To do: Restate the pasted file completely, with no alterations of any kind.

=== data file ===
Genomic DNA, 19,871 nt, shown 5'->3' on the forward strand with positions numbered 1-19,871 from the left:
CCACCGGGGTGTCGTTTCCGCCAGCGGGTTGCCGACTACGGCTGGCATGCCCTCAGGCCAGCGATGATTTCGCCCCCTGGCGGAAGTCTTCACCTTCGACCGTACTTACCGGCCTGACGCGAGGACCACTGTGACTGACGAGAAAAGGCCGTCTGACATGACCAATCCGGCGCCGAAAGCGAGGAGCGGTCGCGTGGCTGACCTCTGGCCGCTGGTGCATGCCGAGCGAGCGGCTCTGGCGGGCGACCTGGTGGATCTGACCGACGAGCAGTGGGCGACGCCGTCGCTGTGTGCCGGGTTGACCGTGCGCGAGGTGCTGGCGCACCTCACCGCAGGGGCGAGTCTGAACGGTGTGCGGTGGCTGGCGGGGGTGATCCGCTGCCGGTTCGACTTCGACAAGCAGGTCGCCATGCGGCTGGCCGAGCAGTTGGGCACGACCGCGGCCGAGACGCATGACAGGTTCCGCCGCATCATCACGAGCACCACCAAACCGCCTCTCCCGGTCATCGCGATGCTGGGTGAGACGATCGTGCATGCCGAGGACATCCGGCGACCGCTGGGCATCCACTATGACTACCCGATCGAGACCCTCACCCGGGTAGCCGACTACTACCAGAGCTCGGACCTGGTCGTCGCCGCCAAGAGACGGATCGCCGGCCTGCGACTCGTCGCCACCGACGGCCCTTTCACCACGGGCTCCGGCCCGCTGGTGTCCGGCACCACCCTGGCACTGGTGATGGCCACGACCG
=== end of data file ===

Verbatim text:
Genomic DNA, 19,871 nt, shown 5'->3' on the forward strand with positions numbered 1-19,871 from the left:
CCACCGGGGTGTCGTTTCCGCCAGCGGGTTGCCGACTACGGCTGGCATGCCCTCAGGCCAGCGATGATTTCGCCCCCTGGCGGAAGTCTTCACCTTCGACCGTACTTACCGGCCTGACGCGAGGACCACTGTGACTGACGAGAAAAGGCCGTCTGACATGACCAATCCGGCGCCGAAAGCGAGGAGCGGTCGCGTGGCTGACCTCTGGCCGCTGGTGCATGCCGAGCGAGCGGCTCTGGCGGGCGACCTGGTGGATCTGACCGACGAGCAGTGGGCGACGCCGTCGCTGTGTGCCGGGTTGACCGTGCGCGAGGTGCTGGCGCACCTCACCGCAGGGGCGAGTCTGAACGGTGTGCGGTGGCTGGCGGGGGTGATCCGCTGCCGGTTCGACTTCGACAAGCAGGTCGCCATGCGGCTGGCCGAGCAGTTGGGCACGACCGCGGCCGAGACGCATGACAGGTTCCGCCGCATCATCACGAGCACCACCAAACCGCCTCTCCCGGTCATCGCGATGCTGGGTGAGACGATCGTGCATGCCGAGGACATCCGGCGACCGCTGGGCATCCACTATGACTACCCGATCGAGACCCTCACCCGGGTAGCCGACTACTACCAGAGCTCGGACCTGGTCGTCGCCGCCAAGAGACGGATCGCCGGCCTGCGACTCGTCGCCACCGACGGCCCTTTCACCACGGGCTCCGGCCCGCTGGTGTCCGGCACCACCCTGGCACTGGTGATGGCCACGACCG